Future Recommendations

Initial adequate empiric treatment of MDR A. baumannii bacteremia in such patients may reduce the associated high mortality [19] -[21] . Prior studies have suggested that the severity of underlying disease yields an equivalent or greater risk for mortality than inappropriate antibiotic therapy [10] [13] -[15] [22] -[24] . The importance of appropriate antibiotic therapy may be most relevant among bacteremic patients with advanced underlying illness including pneumonia caused by MDR A. baumannii [18] .

5. Conclusion

The severity of underlying illness, degree of antibiotic resistance and receiving inadequate initial antibiotic therapy are associated with mortality among patients with bacteremia due to A. baumannii. Importantly, our study emphasizes the importance of administering adequate initial empiric treatment in the survival among patients with MDR A. baumannii bacteremia.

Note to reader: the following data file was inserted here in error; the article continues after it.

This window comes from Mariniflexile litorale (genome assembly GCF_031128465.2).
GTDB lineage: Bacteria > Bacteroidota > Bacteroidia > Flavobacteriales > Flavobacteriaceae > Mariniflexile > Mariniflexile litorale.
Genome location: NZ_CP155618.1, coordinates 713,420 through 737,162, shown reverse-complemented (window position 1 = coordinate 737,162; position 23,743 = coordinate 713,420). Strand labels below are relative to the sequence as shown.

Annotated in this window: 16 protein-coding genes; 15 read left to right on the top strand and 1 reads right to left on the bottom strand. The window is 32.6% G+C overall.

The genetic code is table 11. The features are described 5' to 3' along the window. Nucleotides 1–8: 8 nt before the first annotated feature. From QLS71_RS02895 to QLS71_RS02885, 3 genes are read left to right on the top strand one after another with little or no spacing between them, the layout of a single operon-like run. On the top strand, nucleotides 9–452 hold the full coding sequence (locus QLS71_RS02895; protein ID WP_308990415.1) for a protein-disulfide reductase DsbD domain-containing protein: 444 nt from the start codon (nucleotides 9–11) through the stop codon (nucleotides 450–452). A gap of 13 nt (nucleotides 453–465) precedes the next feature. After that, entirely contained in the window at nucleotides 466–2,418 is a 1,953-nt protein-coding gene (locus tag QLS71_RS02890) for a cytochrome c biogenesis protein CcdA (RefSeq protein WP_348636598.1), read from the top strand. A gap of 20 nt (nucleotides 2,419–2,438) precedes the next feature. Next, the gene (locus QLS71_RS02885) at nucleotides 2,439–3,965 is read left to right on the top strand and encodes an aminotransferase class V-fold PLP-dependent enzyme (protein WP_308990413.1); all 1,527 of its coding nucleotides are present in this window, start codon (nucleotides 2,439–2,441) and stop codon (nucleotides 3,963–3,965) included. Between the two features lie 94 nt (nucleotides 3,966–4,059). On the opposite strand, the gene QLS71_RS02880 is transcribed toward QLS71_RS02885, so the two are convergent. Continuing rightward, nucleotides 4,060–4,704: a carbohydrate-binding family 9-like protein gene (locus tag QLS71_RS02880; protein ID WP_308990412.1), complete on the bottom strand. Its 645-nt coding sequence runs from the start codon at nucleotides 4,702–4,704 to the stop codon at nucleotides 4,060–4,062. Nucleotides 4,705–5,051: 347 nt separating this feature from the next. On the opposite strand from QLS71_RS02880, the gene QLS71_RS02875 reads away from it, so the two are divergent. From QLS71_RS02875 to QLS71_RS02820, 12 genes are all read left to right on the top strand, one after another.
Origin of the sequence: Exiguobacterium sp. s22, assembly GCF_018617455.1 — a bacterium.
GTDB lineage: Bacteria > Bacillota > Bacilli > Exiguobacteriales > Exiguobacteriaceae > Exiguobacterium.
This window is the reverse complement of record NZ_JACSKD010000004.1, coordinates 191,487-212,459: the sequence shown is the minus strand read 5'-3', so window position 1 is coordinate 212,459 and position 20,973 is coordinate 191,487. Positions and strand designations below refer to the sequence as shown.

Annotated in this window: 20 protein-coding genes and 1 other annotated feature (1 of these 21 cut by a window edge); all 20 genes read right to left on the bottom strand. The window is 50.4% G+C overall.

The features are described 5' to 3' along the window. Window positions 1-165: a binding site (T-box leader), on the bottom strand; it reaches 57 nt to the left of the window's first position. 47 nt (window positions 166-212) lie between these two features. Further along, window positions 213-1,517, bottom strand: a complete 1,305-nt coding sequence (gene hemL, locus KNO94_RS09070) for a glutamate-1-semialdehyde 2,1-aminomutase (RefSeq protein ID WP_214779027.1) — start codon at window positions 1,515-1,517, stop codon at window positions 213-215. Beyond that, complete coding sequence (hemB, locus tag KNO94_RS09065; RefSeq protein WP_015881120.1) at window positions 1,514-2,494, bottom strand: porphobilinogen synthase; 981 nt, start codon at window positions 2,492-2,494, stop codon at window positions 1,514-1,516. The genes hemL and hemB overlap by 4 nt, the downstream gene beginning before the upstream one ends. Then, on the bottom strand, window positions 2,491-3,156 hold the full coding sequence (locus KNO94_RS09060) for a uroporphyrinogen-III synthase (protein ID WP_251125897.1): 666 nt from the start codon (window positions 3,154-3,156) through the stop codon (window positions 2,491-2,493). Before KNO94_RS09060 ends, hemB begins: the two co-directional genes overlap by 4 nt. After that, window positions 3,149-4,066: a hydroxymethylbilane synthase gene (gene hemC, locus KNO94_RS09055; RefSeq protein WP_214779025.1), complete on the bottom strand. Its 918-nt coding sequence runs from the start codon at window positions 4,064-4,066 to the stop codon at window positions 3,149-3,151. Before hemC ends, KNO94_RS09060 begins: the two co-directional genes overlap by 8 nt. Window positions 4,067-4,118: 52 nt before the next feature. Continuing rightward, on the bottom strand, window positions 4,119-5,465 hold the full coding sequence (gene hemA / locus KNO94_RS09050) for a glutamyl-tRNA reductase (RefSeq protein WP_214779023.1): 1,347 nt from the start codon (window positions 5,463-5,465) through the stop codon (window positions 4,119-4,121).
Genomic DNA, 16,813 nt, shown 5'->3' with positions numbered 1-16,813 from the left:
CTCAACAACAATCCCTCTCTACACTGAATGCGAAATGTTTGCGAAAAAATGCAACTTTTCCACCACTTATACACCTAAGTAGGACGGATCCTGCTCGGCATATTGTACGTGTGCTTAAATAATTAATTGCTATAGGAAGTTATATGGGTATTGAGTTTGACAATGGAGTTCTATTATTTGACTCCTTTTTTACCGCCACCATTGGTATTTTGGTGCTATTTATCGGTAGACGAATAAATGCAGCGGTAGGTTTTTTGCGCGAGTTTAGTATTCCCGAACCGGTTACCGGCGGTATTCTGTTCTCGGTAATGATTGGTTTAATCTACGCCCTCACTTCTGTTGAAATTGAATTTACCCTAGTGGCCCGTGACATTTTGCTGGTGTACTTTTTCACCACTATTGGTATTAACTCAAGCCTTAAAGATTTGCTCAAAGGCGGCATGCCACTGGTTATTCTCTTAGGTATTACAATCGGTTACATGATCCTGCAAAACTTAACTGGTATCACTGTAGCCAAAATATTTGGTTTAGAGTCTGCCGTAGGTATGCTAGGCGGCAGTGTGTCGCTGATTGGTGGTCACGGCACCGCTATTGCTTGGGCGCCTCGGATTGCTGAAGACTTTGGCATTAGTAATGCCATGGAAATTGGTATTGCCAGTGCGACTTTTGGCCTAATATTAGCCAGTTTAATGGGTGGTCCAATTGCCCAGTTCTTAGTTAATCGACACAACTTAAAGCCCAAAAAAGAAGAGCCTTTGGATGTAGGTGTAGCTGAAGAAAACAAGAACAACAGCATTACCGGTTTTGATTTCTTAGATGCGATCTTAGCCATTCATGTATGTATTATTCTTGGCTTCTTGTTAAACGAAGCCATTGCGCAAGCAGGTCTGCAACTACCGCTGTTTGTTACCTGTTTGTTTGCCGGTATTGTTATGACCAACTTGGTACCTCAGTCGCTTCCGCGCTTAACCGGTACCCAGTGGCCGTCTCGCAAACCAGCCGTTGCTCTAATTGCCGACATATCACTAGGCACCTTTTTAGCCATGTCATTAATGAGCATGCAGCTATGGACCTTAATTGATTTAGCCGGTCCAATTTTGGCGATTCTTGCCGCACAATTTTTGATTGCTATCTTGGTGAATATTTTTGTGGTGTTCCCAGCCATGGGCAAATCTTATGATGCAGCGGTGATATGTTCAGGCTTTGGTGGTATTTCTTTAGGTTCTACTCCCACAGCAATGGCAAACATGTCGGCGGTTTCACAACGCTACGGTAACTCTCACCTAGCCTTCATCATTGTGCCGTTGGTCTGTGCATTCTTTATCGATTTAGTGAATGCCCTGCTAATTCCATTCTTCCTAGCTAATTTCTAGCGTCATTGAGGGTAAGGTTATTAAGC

Conflict of Interests and Financial Disclosures

None of the authors have any conflict of interests. This study was supported by BMA Medical Foundation, Beatrice Snyder Foundation, and Agnes Varis.


None of the authors have any acknowledgements to report.